Related topics: google · ipad · tablet computer · microsoft · intel

Scientists unveil the first-ever image of quantum entanglement

For the first time ever, physicists have managed to take a photo of a strong form of quantum entanglement called Bell entanglement—capturing visual evidence of an elusive phenomenon which a baffled Albert Einstein once ...

Optimal quantum computation linked to gravity

Information and gravity may seem like completely different things, but one thing they have in common is that they can both be described in the framework of geometry. Building on this connection, a new paper suggests that ...

A graphene superconductor that plays more than one tune

Researchers at the U.S. Department of Energy's Lawrence Berkeley National Laboratory (Berkeley Lab) have developed a graphene device that's thinner than a human hair but has a depth of special traits. It easily switches from ...

Physicists develop new method to prove quantum entanglement

One of the essential features required for the realization of a quantum computer is quantum entanglement. A team of physicists from the University of Vienna and the Austrian Academy of Sciences (ÖAW) introduces a novel technique ...

Mathematician to present a proof of the Sensitivity Conjecture

The Sensitivity Conjecture has stood as one of the most important, and baffling, open problems in theoretical computer science for nearly three decades. It appears to have finally met its match through work by Hao Huang, ...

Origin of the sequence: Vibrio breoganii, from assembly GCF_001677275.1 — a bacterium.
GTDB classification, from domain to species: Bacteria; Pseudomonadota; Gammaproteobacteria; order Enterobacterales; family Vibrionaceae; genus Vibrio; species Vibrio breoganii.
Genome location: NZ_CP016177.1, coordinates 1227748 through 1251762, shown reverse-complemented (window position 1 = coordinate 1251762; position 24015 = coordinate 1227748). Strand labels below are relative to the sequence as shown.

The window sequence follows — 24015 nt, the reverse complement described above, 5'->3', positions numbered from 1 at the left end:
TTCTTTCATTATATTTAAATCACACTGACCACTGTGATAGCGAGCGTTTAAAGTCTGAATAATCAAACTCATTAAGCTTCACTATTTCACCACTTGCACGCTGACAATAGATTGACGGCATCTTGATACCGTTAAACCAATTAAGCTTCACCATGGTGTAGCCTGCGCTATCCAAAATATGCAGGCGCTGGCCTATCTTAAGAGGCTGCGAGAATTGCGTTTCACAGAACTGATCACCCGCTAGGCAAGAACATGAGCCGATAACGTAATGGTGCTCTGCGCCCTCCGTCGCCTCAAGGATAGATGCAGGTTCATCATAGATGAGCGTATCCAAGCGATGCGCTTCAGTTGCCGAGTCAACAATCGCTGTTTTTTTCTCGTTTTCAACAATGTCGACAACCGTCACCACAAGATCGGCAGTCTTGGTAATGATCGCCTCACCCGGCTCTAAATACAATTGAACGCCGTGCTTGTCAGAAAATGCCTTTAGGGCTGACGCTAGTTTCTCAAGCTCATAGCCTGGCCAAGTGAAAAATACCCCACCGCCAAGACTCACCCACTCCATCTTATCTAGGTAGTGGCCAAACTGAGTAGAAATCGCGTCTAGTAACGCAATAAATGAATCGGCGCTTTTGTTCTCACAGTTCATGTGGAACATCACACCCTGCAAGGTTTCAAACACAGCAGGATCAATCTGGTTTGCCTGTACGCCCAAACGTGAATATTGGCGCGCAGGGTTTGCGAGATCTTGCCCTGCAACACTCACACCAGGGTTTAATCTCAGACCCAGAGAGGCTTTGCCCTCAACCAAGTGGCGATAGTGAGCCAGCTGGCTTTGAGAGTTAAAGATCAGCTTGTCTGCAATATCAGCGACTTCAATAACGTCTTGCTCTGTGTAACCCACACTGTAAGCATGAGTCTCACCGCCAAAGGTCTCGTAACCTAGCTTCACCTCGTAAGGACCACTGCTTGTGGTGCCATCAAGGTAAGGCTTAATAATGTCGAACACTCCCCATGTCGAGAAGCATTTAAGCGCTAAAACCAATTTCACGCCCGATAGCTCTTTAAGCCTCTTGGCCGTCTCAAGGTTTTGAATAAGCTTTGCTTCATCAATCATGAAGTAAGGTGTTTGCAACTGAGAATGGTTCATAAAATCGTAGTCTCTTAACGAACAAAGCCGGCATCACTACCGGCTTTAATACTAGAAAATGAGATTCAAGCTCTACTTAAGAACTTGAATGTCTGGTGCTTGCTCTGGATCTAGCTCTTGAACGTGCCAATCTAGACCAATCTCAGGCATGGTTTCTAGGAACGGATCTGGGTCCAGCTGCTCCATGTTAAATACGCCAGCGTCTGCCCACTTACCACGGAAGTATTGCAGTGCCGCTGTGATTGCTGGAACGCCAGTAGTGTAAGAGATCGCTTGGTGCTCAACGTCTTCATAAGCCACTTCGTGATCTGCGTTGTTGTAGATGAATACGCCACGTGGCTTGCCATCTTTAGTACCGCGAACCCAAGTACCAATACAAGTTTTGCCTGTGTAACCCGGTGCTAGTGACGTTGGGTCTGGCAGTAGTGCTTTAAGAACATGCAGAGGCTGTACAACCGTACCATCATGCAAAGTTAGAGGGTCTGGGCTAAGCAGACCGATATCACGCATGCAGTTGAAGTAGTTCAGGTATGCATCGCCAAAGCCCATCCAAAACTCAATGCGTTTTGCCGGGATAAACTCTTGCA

'Digital alchemy' to reverse-engineer new materials

In work that upends materials design, researchers have demonstrated with computer simulations that they can design a crystal and work backward to the particle shape that will self-assemble to create it.

page 1 from 7

Computer

A computer is a machine that manipulates data according to a set of instructions.

Although mechanical examples of computers have existed through much of recorded human history, the first electronic computers were developed in the mid-20th century (1940–1945). These were the size of a large room, consuming as much power as several hundred modern personal computers (PCs). Modern computers based on integrated circuits are millions to billions of times more capable than the early machines, and occupy a fraction of the space. Simple computers are small enough to fit into a wristwatch, and can be powered by a watch battery. Personal computers in their various forms are icons of the Information Age and are what most people think of as "computers". The embedded computers found in many devices from MP3 players to fighter aircraft and from toys to industrial robots are however the most numerous.

The ability to store and execute lists of instructions called programs makes computers extremely versatile, distinguishing them from calculators. The Church–Turing thesis is a mathematical statement of this versatility: any computer with a certain minimum capability is, in principle, capable of performing the same tasks that any other computer can perform. Therefore computers ranging from a mobile phone to a supercomputer are all able to perform the same computational tasks, given enough time and storage capacity.

This text uses material from Wikipedia, licensed under CC BY-SA